• What’s coming up on Sunday Kos …
Republicans’ lessons for Democrats: Next president must ‘look backwards’ at GOP crimes, by Jon Perr Oprah, the Alabama Crimson Tide, and how to adjust to change, by David Akadjian Let’s keep our eyes on the ball, Oprah is just another distraction, by Egberto Willies DNC, RBC, take up 2020 presidential nomination rules: It must reject voter suppression by caucuses, by Armando The most vulnerable House members of 2018, in two charts, by David Jarman Water is life. Puerto Rico, potable water and El Yunque, by Denise Oliver Velez Republicans are why we can’t have anything nice. Not even Oprah, by Susan Grigsby Trump’s ‘fake news’ awards put him in dictator territory, by Sher Watts Spooner No, Oprah should not run for president, by Mark E Andersen Putting it all on the line: Black women’s activism and the death of Erica Garner, by Kelly Macias Ann Coulter and Rush Limbaugh make clear to Trump who’s the right-wing boss on immigration, by Ian Reifowitz
Sizable deposits of water ice lurk just beneath the surface in some regions of Mars, a new study reports.
The newfound sheets appear to contain distinct layers, suggesting that studying them could shed considerable light on the Red Planet’s climate history, researchers said. And the ice is buried by just a few feet of Martian dirt in places, meaning it might be accessible to future crewed missions. […]
Researchers already knew that Mars harbors subsurface water ice, and lots of it. For example, MRO’s ground-penetrating Shallow Radar instrument recently found a buried ice layer that covers more ground than the state of New Mexico.
Trump signing the Martin Luther King Day proclamation would be like if Harvey Weinstein showed up to the Golden Globes wearing black.
— Frederick Douglass (@gettinnoticedmo) January 12, 2018
Brent crude oil prices rose above $ 70-per-barrel for the first time in a little over three years in trading yesterday before falling back slightly, while WTI, the U.S. crude benchmark, also rose to its highest levels since late 2014. […]
Yes, prices remain modest compared to the first half of the decade, which saw prices above $ 100 in several years. But if prices keep climbing (a big if, to be sure), it could provide a political lift for the White House as it pushes for expanded industry drilling access.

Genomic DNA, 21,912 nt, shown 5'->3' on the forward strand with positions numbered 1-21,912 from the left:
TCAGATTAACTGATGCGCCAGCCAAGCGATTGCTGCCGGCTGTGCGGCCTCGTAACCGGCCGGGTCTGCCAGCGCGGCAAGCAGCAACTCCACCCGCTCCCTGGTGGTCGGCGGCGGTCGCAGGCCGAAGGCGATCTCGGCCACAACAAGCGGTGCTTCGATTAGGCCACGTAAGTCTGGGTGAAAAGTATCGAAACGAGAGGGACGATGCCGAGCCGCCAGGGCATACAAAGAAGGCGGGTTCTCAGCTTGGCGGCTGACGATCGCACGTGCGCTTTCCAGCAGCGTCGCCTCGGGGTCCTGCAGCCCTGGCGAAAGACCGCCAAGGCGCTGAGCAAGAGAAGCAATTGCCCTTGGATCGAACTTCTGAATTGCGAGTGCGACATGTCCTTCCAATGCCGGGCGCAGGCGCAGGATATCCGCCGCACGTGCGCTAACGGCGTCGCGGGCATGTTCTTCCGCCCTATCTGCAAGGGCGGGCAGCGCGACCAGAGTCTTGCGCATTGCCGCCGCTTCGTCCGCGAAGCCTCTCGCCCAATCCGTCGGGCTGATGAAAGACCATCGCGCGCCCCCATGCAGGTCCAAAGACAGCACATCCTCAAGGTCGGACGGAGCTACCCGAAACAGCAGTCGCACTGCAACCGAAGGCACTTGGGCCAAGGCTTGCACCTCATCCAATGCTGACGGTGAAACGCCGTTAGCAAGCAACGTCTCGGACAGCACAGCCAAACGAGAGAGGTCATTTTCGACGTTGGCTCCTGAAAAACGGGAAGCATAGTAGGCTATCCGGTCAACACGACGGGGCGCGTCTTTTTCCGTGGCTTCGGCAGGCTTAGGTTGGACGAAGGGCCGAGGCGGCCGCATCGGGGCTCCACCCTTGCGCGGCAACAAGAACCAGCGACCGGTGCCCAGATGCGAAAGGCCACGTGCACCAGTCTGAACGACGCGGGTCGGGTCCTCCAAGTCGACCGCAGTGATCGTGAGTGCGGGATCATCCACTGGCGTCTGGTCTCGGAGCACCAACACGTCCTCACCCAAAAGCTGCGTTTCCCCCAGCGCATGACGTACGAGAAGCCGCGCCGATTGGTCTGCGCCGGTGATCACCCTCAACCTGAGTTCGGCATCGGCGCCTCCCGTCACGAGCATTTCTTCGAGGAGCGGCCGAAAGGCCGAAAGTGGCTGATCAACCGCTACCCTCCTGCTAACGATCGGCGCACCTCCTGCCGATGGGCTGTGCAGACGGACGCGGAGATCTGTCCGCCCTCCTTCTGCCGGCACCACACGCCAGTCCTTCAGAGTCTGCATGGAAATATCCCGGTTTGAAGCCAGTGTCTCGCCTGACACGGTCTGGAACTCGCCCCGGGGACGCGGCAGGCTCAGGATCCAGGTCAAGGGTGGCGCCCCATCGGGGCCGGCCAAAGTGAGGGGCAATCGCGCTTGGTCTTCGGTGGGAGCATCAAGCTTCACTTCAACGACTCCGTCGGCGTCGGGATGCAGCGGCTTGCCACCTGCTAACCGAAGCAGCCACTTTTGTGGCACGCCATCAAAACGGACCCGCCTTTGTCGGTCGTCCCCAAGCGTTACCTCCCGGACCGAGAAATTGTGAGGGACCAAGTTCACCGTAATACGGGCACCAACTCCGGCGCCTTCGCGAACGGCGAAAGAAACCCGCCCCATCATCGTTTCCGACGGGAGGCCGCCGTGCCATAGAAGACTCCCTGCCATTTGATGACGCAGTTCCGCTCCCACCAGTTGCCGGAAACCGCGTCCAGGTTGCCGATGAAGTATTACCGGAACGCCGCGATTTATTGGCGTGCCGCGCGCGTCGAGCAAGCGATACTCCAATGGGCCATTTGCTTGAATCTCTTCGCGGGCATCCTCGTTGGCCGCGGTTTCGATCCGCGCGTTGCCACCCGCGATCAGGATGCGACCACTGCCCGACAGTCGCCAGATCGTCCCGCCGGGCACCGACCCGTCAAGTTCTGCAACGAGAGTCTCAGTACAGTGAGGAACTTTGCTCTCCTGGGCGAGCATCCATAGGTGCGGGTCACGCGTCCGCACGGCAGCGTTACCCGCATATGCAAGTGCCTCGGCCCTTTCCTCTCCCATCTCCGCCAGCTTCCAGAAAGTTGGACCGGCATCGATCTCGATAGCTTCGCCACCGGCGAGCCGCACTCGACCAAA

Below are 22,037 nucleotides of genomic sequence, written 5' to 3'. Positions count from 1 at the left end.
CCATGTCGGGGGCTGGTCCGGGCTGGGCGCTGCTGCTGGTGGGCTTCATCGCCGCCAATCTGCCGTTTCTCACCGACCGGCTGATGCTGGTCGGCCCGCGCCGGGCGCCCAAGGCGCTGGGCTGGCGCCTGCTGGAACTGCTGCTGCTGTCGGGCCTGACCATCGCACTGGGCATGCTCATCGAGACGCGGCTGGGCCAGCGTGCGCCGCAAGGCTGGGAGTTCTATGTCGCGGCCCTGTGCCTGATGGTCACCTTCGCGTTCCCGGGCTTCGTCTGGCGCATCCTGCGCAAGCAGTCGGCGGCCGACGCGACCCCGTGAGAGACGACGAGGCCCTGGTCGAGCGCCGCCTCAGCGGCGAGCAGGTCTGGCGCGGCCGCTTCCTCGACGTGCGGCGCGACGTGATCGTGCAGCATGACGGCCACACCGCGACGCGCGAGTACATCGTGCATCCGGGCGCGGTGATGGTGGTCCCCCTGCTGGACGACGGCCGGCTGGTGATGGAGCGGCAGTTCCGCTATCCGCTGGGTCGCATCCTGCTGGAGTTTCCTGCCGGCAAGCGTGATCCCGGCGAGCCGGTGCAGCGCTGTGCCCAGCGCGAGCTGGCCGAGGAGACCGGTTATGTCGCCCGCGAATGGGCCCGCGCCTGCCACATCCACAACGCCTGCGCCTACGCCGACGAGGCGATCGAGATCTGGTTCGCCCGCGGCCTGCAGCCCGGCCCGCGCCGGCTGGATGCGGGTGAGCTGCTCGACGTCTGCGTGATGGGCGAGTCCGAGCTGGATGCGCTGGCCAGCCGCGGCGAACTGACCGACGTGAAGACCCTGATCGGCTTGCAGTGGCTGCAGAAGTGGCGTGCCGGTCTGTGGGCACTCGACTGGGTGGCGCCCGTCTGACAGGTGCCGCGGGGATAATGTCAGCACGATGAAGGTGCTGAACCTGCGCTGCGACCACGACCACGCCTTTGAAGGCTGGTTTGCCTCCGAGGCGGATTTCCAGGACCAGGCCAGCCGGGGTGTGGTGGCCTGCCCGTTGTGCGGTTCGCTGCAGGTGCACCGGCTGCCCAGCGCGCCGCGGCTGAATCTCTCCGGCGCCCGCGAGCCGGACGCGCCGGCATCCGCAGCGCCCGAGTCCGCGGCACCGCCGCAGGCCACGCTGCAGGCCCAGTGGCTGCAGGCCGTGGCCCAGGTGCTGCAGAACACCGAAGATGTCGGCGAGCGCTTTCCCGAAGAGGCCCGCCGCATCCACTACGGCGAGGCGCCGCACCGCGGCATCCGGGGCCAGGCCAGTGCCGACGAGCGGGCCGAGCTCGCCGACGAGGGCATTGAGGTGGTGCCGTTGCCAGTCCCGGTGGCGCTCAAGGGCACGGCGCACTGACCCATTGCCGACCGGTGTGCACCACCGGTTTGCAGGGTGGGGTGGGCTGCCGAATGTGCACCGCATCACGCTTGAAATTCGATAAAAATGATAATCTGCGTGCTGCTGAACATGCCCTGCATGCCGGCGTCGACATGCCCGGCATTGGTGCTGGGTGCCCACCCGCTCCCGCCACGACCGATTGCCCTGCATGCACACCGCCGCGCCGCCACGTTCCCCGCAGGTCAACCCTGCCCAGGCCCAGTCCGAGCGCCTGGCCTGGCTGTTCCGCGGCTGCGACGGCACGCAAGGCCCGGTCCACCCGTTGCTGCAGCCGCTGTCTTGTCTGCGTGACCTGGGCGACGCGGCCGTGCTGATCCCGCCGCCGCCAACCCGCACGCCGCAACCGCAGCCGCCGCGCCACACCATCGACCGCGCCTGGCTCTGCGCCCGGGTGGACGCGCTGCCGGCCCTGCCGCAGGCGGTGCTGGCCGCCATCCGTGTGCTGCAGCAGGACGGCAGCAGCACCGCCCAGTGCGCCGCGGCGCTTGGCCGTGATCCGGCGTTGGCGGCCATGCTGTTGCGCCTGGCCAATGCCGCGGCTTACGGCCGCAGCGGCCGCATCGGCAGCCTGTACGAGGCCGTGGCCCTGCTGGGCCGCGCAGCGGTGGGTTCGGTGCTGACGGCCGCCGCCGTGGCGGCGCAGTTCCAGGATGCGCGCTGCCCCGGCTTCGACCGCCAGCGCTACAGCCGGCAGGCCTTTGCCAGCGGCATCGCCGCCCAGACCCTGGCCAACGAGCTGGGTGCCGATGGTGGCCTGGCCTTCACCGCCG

More broadly, higher prices will come as a relief to petro-states including Saudi Arabia (especially as it plans the massive IPO of state oil giant Aramco) and Russia that rely heavily on crude revenues for federal spending.
In its hottest December ever recorded, Alaska was a stunning 15.7°F above the 20th century average. And the year ended with Arctic sea ice hitting an all-time record low.
While the East Coast had a cool December and New Year’s week, Alaska baked. Last Tuesday, Anchorage hit 48°F, warmer than southern cities from Atlanta and Jacksonville to Houston and New Orleans. […]
Climate models have always predicted that human-caused warming would occur at least twice as fast in the Arctic, compared to the planet as a whole, thanks to Arctic Amplification — a process that includes higher temperatures melting highly reflective white ice and snow, which is replaced by the dark blue sea or dark land, both of which absorb more solar energy and lead to more melting.
Unfortunately for the rest of the globe, what happens in the Arctic does not stay in the Arctic.
The EPA says its current level of 14,162 people was last seen during the final year of President Ronald Reagan’s second term, which ended in January 1989.
More than 18,000 people worked for EPA in 1999, said John O’Grady, president of the American Federation of Government Employees Council 238, which represents many EPA employees.
On today’s Kagro in the Morning show: A $ #*+load of Dotard J. Trump’s racism. Trump chickens out on London, blames Obama. Why would a Dem serve on the “voter fraud” commission? Let Maine’s Matt Dunlap explain. Fun Facts Corner! What is the deal with these “anti-terror” tourists?